22 NOVEMBER 2013 VOL 342 SCIENCE www.sciencemag.org 930
edited by Jennifer Sills
LETTERS I BOOKS I POLICYFORUM I EDUCATION FORUM I PERSPECTIVES
Crypt dynamics Social media
on Invasive Species?
THE EUROPEAN COMMISSION RECENTLY PUB-
lished its long-awaited draft legislation on
invasive alien species (1). The proposed
regulation implements a key target of the
European Union Biodiversity Strategy (2),
aiming to bring EU policy in line with the
Convention on Biological Diversity targets
for 2020, which obliges signatories to identify and prioritize invasive alien species and
their pathways of invasion, to control or eradicate priority species, and to manage pathways to prevent the introduction and establishment of new invasive alien species (3).
An EU-wide regulation that coordinates
a preventative and responsive system across
the member states is a welcome step forward. However, one aspect of the draft risks
fundamentally compromising its capacity to
tackle the issue: The list of species to which
the system would apply is strictly capped at a
maximum of 50 species, for at least an initial
period of 5 years after adoption (realistically,
until 2020). This is only 3% of the 1500 invasive alien species already recognized as present and problematic in the European Union
(1, 4), which generate a minimum estimated
cost of €12.5 billion annually (5, 6).
The justification for capping the number
of priority species is “to provide member
states with certainty regarding the extent and
Atlantic Rainforest’s Jaguars in Decline
IN HER NEWS FOCUS STORY “PREDATORS IN THE
’hood” (20 September, p. 1332), V. Morell
reported that top predator populations are
coming back across much of North America.
Meanwhile, predators in Brazil continue to
decline. A recent meeting of wildlife experts
indicated that the Atlantic rainforest that once
stretched along the coast of Brazil and parts of
Argentina and Paraguay may soon be the first
tropical biome to lose its largest top predator,
the jaguar (Panthera onca). Researchers estimated fewer than 250 mature jaguars alive in
the entire biome, distributed in eight isolated
populations (1). Even worse, molecular analyses demonstrate that local effective population
size (a critical parameter for the maintenance of
genetic diversity) is below 50 animals (2).
Jaguars are persecuted for their potential impact on livestock, and their prey have been
overhunted even in large protected areas (3). Jaguars provide a crucial service in controlling
herbivores (capybaras, deer, and peccaries) and smaller predators (pumas, ocelots, foxes,
and racoons), and their overall extinction will likely disrupt predator-prey interactions with
unpredictable effects on ecosystem function (4). The Atlantic rainforest is a highly fragmented biodiversity hotspot, with less than 12% of the original area left (5). Although 24%
of the remaining areas are large enough to support jaguars, jaguar populations can be found
in only 7% of the rainforest (4).
Population supplementation and reintroduction programs may provide new hope for jag-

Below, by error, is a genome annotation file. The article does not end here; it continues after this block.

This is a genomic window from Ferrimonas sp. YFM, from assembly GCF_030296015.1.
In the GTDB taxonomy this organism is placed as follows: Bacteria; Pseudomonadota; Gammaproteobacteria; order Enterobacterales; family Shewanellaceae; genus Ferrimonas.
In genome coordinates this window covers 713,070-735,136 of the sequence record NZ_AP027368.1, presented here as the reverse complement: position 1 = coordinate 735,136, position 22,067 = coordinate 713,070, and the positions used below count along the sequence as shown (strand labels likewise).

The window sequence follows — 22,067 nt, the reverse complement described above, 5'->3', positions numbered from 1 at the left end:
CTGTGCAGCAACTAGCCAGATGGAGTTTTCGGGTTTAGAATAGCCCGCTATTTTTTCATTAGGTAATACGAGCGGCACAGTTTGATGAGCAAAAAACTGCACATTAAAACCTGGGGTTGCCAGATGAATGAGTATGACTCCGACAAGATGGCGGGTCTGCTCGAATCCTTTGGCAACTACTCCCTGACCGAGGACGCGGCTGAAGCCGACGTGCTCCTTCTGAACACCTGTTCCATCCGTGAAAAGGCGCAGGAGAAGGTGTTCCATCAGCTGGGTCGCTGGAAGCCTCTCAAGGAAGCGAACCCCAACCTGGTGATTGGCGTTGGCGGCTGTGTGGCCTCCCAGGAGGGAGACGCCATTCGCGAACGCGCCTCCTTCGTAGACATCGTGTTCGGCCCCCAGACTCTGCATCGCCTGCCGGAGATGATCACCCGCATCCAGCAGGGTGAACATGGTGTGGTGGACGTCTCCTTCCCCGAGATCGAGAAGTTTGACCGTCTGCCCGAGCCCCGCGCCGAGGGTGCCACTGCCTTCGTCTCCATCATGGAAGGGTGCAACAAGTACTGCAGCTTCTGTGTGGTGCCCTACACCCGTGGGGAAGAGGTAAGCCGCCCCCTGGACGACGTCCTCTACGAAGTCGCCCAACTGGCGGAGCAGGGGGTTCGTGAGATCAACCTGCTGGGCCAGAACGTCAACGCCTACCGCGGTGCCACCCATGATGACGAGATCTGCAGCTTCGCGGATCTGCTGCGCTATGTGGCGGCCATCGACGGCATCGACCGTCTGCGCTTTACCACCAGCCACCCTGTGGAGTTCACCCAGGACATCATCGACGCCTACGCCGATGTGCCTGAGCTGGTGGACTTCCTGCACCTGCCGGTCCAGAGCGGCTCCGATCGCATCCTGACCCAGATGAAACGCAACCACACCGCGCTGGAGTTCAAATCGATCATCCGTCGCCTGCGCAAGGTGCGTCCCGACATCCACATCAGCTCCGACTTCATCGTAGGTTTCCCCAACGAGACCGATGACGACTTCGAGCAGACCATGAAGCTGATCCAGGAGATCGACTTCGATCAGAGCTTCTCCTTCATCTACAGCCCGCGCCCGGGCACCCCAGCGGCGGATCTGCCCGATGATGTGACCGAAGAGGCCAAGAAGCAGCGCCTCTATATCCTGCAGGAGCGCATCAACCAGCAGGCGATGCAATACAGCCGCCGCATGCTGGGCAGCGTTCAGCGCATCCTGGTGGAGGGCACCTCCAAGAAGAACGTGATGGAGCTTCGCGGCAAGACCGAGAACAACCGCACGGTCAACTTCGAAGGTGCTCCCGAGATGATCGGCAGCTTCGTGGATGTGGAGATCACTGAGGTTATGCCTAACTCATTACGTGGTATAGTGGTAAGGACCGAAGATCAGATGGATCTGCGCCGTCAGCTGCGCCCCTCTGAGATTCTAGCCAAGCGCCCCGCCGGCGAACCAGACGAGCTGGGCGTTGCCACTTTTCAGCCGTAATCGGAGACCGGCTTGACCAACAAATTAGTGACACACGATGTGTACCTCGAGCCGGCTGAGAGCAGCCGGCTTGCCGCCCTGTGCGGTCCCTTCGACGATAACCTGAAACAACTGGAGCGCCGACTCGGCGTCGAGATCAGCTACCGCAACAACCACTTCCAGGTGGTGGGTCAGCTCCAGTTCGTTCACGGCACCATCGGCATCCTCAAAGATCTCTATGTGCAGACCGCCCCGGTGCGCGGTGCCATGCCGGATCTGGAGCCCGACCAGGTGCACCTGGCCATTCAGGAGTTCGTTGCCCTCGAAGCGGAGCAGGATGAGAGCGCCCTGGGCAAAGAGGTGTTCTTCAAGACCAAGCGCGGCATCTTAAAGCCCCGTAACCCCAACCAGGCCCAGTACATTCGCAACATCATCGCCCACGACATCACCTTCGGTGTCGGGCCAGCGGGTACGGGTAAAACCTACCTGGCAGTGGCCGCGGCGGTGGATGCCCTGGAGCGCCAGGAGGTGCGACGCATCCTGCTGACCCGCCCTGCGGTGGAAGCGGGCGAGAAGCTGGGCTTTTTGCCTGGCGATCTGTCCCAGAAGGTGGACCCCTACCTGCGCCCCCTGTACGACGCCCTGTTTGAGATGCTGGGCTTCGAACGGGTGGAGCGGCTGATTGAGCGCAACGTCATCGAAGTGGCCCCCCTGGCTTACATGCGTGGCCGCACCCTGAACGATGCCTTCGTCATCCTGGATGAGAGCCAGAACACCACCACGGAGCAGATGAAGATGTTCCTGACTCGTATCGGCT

uars, but uncontrolled hunting of jaguars and their prey is still widespread in most protected
areas, threatening the persistence of this important top predator. In the absence of effective
protection and management, the fate of the largest predator of the Atlantic forests is bleak.
MAURO GALETTI,1 EDUARDO EIZIRIK,2,3 BEATRIZ BEISIEGEL,4 KÁTIA FERRAZ,5 SANDRA CAVALCANTI,3 ANA
CAROLINA SRBEK-ARAUJO,6 PETER CRAWSHAW,4 AGUSTIN PAVIOLO,7 PEDRO MANOEL GALETTI JR.,8 MARIA
LUISA JORGE,1,9 JADER MARINHO-FILHO,10 UGO VERCILLO,4 RONALDO MORATO3,4
1 Departamento de Ecologia, Universidade Estadual Paulista, 13506–900, Rio Claro, SP, Brazil. 2Faculdade de Biociências,
PUCRS, Porto Alegre, 90619–900, RS, Brazil. 3Instituto Pró-Carnívoros, 12947–110, Atibaia, SP, Brazil. 4Instituto Chico
Mendes de Conservação da Biodiversidade, Brasília, 70670–350, DF, Brazil. 5 Departamento de Ciências Florestais,
Universidade de São Paulo, Escola Superior de Agricultura “Luiz de Queiroz,” Piracicaba, 13418–900, SP, Brazil.
6Universidade Vila Velha, Vila Velha, Espírito Santo, 29102– 920, Brazil. 7Instituto de Biología Subtropical, CONICET-UN
Misiones, Iguazú, N3370AIA, Argentina. 8Departamento de Genética e Evolução, Universidade Federal de São Carlos,
São Carlos, 13565– 905, SP, Brazil. 9Vanderbilt University, Nashville, TN 37240, USA. 10Departamento de Zoologia,
Universidade de Brasília, 70910–900, Brazilia, DF, Brazil.
*Corresponding author. E-mail: firstname.lastname@example.org
1. B. M. Beisiegel, D. A. Sana, E. Moraes Jr., CatNews Special Issue 7, 14 (2012).
2. T. Haag et al., Mol. Ecol. 19, 4906 (2010).
3. F. C. C. de Azevedo, V. A. Conforti, Mammalia 72, 82 (2008).
4. M. L. S. P. Jorge, M. Galetti, M. C. Ribeiro, K. M. P. M. B. Ferraz, Biol. Conserv. 163, 49 (2013).
5. M. C. Ribeiro, J. P. Metzger, A. C. Martensen, F. J. Ponzoni, M. M. Hirota, Biol. Conserv. 142, 1141 (2009).
Letters to the Editor
Letters (~300 words) discuss material published in
Science in the past 3 months or matters of general interest. Letters are not acknowledged upon
receipt. Whether published in full or in part, Letters are subject to editing for clarity and space.
Letters submitted, published, or posted elsewhere,
in print or online, will be disqualified. To submit a
Letter, go to www.submit2science.org.